De­bate the ed­u­ca­tion sec­tor please

Daily Trust - - OPINION -

It is ap­par­ent that Nige­ria as a na­tion is now be­ing guided onto the path of na­tional re­birth. The mid­wife is pre­par­ing the en­vi­ron­ment for suc­cess­ful de­liv­ery. For decades, ‘pro­ject -Nige­ria’ re­mained an idea which pre­vi­ous suc­ces­sive gov­ern­ments’ pre­ferred not to con­sider.

Cor­rup­tion with all its cor­ro­sive ten­den­cies was cel­e­brated and en­trenched. It em­bed­ded our na­tional char­ac­ter and psy­che, de­stroy­ing ev­ery in­sti­tu­tion in­clud­ing the most cher­ished and co­he­sive-the fam­ily. Lit­tle won­der that Nige­ria be­came fer­tile en­vi­ron­ment for the growth and spread of in­se­cu­rity, in­dis­ci­pline, in­ef­fi­ciency, and in­ef­fec­tive­ness in ev­ery­thing we did.

For decades the na­tion lost its char­ac­ter (in spite the cam­paign:”Not In Our Char­ac­ter”), bear­ing and even pur­pose as fed­er­ated peo­ples. The poor, down trod­den and a few from amongst the elites are re­li­gious and godly so they turned to God. Ac­knowl­edged, even the po­lit­i­cal class is re­li­gious, but it tends to dis­card that in its crav­ing for power and po­lit­i­cal con­trols.

We have started notic­ing this change, lo­cally in our fill­ing sta­tions, power sup­ply, fight against ter­ror­ism, and in­ter­na­tion­ally Nige­ria has re­turned to its place in the comity of na­tions. Nige­ri­ans abroad are proud to carry Nige­ria’s pass­port. All these within the last four months. Nice.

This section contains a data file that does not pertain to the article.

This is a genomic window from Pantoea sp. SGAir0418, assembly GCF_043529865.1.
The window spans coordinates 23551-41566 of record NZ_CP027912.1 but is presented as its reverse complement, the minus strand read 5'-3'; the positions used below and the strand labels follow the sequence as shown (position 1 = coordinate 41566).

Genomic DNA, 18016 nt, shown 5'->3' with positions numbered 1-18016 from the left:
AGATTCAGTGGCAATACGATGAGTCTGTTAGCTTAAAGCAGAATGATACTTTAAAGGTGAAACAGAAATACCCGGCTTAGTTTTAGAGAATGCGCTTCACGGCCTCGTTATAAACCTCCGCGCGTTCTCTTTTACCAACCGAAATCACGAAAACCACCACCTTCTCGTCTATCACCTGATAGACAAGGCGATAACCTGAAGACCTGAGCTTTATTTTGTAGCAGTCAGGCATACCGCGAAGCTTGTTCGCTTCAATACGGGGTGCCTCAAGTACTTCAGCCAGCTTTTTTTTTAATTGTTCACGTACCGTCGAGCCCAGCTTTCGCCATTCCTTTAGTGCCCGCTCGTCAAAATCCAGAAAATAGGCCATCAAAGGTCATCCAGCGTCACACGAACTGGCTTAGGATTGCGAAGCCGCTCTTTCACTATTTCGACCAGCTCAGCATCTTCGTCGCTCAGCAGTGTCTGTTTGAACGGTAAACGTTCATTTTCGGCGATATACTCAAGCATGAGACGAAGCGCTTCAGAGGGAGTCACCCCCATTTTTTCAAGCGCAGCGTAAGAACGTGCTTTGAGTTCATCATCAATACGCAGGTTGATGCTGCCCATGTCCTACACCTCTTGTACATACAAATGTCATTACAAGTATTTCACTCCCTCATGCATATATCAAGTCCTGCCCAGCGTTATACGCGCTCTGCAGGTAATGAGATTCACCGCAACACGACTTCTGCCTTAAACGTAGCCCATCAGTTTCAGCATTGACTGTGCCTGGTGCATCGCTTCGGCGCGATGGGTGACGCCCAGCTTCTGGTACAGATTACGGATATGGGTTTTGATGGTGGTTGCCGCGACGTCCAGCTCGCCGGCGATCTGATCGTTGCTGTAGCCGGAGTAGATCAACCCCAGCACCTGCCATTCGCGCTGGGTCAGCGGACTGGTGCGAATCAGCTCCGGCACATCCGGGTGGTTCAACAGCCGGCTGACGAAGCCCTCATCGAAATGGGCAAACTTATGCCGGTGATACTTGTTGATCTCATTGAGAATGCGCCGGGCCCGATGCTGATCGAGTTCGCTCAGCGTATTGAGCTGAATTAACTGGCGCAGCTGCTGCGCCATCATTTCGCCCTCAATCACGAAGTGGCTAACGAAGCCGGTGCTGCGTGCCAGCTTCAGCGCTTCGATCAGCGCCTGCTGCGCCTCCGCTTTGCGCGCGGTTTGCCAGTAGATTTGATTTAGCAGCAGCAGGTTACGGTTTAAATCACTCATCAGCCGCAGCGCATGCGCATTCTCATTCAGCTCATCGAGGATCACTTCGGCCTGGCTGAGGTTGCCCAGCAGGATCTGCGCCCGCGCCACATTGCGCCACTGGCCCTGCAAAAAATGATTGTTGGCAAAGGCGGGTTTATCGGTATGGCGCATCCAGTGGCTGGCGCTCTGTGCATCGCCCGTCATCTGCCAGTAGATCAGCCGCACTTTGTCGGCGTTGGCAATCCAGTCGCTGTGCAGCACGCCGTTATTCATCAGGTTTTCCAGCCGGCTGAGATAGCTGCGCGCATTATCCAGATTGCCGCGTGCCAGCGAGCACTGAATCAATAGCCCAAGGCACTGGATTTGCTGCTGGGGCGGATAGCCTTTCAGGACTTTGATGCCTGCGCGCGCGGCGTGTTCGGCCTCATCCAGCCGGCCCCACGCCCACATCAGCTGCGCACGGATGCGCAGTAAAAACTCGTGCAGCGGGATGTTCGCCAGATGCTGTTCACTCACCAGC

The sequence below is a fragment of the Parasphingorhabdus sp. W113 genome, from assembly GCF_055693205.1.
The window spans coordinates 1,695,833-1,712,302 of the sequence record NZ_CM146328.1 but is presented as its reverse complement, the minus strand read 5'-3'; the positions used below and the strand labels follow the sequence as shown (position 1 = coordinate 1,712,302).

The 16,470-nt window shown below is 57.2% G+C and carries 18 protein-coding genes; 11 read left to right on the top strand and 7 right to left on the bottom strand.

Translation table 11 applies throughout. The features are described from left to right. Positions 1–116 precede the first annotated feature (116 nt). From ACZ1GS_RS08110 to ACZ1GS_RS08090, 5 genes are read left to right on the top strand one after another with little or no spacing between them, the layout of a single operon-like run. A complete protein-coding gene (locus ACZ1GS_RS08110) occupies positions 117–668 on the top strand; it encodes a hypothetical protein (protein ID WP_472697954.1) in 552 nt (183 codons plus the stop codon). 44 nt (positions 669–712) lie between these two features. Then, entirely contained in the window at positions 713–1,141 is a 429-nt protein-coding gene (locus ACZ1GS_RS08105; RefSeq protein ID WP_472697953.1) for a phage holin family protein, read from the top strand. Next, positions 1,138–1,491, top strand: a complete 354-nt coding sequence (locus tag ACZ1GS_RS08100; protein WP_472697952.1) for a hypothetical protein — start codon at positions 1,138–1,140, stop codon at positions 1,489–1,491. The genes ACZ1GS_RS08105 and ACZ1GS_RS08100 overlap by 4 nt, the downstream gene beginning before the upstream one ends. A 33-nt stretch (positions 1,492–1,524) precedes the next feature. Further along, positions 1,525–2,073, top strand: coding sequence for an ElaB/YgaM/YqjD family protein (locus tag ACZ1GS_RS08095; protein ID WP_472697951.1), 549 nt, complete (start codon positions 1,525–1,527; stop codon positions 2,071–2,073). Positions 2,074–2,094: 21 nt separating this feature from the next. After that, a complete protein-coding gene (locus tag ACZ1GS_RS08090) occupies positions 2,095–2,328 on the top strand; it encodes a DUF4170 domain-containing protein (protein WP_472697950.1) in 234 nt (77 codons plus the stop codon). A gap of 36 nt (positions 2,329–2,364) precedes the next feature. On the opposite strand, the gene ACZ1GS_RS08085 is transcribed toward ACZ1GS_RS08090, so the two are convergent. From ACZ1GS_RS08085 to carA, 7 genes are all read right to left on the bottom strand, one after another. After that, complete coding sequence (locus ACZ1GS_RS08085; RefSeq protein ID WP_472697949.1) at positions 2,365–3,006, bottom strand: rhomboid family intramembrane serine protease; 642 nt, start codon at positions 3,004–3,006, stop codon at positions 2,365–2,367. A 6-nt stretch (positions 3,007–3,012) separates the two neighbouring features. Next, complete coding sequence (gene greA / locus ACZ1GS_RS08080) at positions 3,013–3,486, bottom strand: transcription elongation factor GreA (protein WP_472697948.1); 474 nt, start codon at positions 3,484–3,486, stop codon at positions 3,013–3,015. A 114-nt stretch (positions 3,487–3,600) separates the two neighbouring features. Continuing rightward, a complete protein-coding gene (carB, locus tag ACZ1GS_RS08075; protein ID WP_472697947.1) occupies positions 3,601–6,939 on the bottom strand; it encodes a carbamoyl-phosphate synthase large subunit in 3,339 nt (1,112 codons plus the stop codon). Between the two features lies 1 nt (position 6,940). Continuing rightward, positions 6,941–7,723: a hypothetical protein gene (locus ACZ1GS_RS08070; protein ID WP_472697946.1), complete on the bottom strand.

How­ever, there is another Augean sta­ble that needs im­me­di­ate na­tional at­ten­tion. The ed­u­ca­tion sec­tor. It is grat­i­fy­ing that the Kaduna State Gov­ern­ment has taken the gaunt­let to de­clare a state of emer­gency in the sec­tor. This dec­la­ra­tion and fol­low up ac­tions should go na­tional. And the Fed­eral Gov­ern­ment should also the fight against Boko Haram, care­fully draw up a team of se­ri­ous and prag­matic ed­u­ca­tion­ists and ed­u­ca­tors to tackle the de­cay in the sec­tor.

Let it be clearly stated that ed­u­ca­tion is nei­ther school­ing nor the vice-versa. School­ing is a ve­hi­cle or means for pro­vid­ing ed­u­ca­tion. In Nige­ria to­day, cor­rup­tion has de­stroyed the three ve­hi­cles for ed­u­ca­tion, namely the fam­ily, the school and the com­mu­nity. The school has be­come dys­func­tional, the fam­ily is im­pov­er­ished and the com­mu­nity has lost its val­ues.

It is ob­vi­ous that in Nige­ria to­day there is no cur­ricu­lum, school­ing is hi­jacked by some ‘in­sur­gents’ in the name of pri­vate schools. The ‘schools’ pro­pri­etors in ac­cord with the ‘Par­ent-Teach­ers As­so­ci­a­tion’ have banked on the ab­sence of a func­tional school sys­tem to churn out the pri­vate schools, ex­tort par­ents by not only pay­ing high school fees but also forc­ing se­lected books (which in many cases were never made use of in the class).

We can­not claim ig­no­rance of the ex­is­tence of ‘mir­a­cle cen­tres.’ They are all over the coun­try.

The fight against ter­ror­ism, cor­rup­tion and bad gov­er­nance can­not be won and sus­tained with­out sound ed­u­ca­tion sys­tem through which those cher­ished na­tional val­ues and pa­tri­o­tism can be in­cul­cated in the minds of our ever grow­ing num­ber of youths.

Mr Pres­i­dent, Nige­ria needs func­tional ba­sic ed­u­ca­tion first and fast.

Muham­mad A Muham­mad sarki­maje@ya­

Newspapers in English

Newspapers from Nigeria

© PressReader. All rights reserved.